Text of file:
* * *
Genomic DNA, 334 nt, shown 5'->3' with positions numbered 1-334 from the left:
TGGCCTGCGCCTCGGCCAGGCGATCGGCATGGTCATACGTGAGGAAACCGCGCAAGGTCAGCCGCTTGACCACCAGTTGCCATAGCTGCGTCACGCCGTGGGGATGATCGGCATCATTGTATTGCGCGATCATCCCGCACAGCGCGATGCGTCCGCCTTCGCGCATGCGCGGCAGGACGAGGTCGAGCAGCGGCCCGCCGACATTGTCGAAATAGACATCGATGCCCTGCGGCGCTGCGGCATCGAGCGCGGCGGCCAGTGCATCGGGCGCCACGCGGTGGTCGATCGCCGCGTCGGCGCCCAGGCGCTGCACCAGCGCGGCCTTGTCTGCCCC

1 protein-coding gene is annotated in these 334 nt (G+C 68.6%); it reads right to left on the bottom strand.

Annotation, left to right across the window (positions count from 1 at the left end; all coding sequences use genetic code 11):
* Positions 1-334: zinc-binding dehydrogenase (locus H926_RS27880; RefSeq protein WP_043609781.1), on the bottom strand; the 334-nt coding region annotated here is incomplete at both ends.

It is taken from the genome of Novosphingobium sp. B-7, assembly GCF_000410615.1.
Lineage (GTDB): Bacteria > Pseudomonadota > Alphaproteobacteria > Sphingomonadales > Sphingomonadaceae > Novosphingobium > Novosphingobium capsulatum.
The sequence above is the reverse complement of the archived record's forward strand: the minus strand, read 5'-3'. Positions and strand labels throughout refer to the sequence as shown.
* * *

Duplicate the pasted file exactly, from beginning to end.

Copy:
Genomic DNA, 334 nt, shown 5'->3' with positions numbered 1-334 from the left:
TGGCCTGCGCCTCGGCCAGGCGATCGGCATGGTCATACGTGAGGAAACCGCGCAAGGTCAGCCGCTTGACCACCAGTTGCCATAGCTGCGTCACGCCGTGGGGATGATCGGCATCATTGTATTGCGCGATCATCCCGCACAGCGCGATGCGTCCGCCTTCGCGCATGCGCGGCAGGACGAGGTCGAGCAGCGGCCCGCCGACATTGTCGAAATAGACATCGATGCCCTGCGGCGCTGCGGCATCGAGCGCGGCGGCCAGTGCATCGGGCGCCACGCGGTGGTCGATCGCCGCGTCGGCGCCCAGGCGCTGCACCAGCGCGGCCTTGTCTGCCCC

1 protein-coding gene is annotated in these 334 nt (G+C 68.6%); it reads right to left on the bottom strand.

Annotation, left to right across the window (positions count from 1 at the left end; all coding sequences use genetic code 11):
* Positions 1-334: zinc-binding dehydrogenase (locus H926_RS27880; RefSeq protein WP_043609781.1), on the bottom strand; the 334-nt coding region annotated here is incomplete at both ends.

It is taken from the genome of Novosphingobium sp. B-7, assembly GCF_000410615.1.
Lineage (GTDB): Bacteria > Pseudomonadota > Alphaproteobacteria > Sphingomonadales > Sphingomonadaceae > Novosphingobium > Novosphingobium capsulatum.
The sequence above is the reverse complement of the archived record's forward strand: the minus strand, read 5'-3'. Positions and strand labels throughout refer to the sequence as shown.